17.CTry Plugging In. With Statement (1), if a = 1, then b = 1 and c = 1, so = 1. However, if a = 2, then b = , and c = , so = = 4. Since more than one answer is possible, Statement (1) is insufficient. Narrow the choices to (B), (C), and (E). With Statement (2), if b = c= 1, then a = 4, so = = 16. However, if b = c = 2, then a = 8, so = = 64. More than one value is possible, so eliminate (B). With both statements together, Plugging In is much more difficult. You could rely on the simultaneous equations rule of thumb. There are four equations in three variables, so that should be enough to solve for all of the variables. Algebraically, you can substitute c = into a = 4c to get a = 4 × , which becomes a2 = 4. In , the b and the c will cancel, so the question is really “what is a2?” Although a can be either 2 or −2, the answer is 4 in both cases. Since there is one answer, choose (C).

18.BWith Statement (1), if you divide both sides of the inequality by 33, or 27, you get 3p − 2 < 2,000. The answer could be either “Yes” or “No,” since values above and below 1,000 are possible. Narrow the choices to (B), (C), and (E). With Statement (2), subtract 3p − 1 from both sides to get 3p − 3p − 1 < 2,000. You can factor the left side to get 3p − 1(3 − 1) < 2,000 or 3p − 1(2) < 2,000, which becomes 3p − 1 < 1,000. If you divide both sides by 3, you get 3p − 2 < 333, so the answer is “Yes.” Choose (B).

19.CWith right triangles, you need either two sides or one side and a special ratio (30-60-90 or 45-45-90) to find the other side(s). In Statement (1), you have only one side of the triangle and you don’t know whether the triangle fits one of the special angle patterns or not. Statement (1) is insufficient, so narrow the choices to (B), (C), and (E). In Statement (2), you know that the y angle is twice the size of the x angle, so the triangle is a 30-60-90 triangle. However, you don’t know any of the sides. Statement (2) alone is not enough, so eliminate (B). With both statements together, you have one of the sides and you know the triangle fits the 30-60-90 pattern, so you could solve for the missing side KL. Choose (C).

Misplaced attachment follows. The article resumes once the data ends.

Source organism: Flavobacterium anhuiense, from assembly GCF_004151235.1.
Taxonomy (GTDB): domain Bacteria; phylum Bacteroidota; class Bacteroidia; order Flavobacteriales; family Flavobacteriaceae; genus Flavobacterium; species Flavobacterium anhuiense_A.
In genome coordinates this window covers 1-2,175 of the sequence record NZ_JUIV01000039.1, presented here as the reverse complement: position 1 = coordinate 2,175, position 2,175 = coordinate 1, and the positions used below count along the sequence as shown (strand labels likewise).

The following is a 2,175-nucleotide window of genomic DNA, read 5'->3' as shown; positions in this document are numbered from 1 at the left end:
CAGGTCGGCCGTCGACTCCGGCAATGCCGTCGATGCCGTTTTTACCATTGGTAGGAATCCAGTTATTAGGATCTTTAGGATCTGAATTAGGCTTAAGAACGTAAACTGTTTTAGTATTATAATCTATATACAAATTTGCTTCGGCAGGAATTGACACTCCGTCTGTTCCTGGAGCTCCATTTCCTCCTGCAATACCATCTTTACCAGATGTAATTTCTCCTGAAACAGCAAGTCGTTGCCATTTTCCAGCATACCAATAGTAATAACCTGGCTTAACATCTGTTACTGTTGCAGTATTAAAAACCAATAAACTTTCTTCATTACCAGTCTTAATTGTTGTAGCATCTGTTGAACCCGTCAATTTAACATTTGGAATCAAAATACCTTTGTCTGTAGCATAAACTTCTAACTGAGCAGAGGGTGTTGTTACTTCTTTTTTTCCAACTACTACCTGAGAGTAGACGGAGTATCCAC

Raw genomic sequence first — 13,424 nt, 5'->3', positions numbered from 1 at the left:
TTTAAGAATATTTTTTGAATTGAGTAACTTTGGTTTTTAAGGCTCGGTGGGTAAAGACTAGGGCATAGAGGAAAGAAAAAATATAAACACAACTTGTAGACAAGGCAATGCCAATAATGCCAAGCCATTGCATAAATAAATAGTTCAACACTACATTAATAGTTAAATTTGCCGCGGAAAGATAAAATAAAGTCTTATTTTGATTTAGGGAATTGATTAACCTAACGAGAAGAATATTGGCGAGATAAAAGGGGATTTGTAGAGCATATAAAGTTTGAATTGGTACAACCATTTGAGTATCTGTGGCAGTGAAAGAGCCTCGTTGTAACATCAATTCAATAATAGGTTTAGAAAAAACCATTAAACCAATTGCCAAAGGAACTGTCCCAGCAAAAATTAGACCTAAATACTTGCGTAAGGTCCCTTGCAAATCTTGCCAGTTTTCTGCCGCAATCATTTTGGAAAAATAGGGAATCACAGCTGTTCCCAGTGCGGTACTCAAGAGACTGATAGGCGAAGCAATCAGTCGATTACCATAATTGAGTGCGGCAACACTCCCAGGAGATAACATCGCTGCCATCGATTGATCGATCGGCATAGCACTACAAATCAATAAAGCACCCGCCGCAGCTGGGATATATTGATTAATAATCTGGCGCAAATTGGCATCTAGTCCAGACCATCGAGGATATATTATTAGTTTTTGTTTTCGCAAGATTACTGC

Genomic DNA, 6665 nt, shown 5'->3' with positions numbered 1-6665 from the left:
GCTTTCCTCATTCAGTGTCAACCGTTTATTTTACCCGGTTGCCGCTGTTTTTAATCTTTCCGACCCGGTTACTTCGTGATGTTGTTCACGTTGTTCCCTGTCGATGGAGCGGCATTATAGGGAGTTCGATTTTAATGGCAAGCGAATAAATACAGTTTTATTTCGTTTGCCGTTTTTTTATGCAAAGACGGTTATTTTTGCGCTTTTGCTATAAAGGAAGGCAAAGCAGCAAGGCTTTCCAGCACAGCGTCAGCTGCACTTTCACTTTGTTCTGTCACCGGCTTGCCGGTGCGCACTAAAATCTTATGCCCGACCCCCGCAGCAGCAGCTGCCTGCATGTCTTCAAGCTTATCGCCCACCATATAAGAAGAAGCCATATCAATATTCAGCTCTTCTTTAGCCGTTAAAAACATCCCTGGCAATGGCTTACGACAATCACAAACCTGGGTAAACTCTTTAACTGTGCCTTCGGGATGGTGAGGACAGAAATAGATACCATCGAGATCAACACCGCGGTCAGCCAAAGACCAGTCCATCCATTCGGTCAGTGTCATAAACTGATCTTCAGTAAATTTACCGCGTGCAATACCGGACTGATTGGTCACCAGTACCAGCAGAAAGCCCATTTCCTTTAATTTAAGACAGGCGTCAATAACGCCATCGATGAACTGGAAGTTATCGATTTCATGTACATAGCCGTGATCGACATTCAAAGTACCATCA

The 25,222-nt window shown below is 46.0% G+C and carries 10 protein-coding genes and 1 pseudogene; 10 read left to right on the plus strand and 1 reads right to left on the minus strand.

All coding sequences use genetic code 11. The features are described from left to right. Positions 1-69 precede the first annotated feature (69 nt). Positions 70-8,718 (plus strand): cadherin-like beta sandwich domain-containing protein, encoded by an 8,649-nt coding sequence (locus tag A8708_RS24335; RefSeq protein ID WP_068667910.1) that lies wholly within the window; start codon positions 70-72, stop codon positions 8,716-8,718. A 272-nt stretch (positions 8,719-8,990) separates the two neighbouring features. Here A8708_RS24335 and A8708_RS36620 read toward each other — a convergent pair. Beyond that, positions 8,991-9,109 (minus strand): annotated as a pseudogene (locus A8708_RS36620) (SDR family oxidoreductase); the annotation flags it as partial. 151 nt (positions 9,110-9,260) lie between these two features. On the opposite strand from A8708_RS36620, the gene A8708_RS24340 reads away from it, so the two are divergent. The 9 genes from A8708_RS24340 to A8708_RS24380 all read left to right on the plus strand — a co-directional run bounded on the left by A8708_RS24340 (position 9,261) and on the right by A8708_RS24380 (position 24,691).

20.AWith Yes/No questions, try Plugging In. For Statement (1), if g = 2, then f = (2 + 1)(2 − 1) = 3. = 2, so the answer is “Yes.” If g = 5, then f = (5 + 1)(5 − 1) = 24. = 5, so the answer is “Yes” again. For any integer g (provided f is positive), you will get “Yes.” That answers the question, so narrow the choices to (A) and (D). With Statement (2), if g = 1, then f could be any positive integer. Some values for f will give “Yes” for an answer and some will give “No.” That’s insufficient, so choose (A).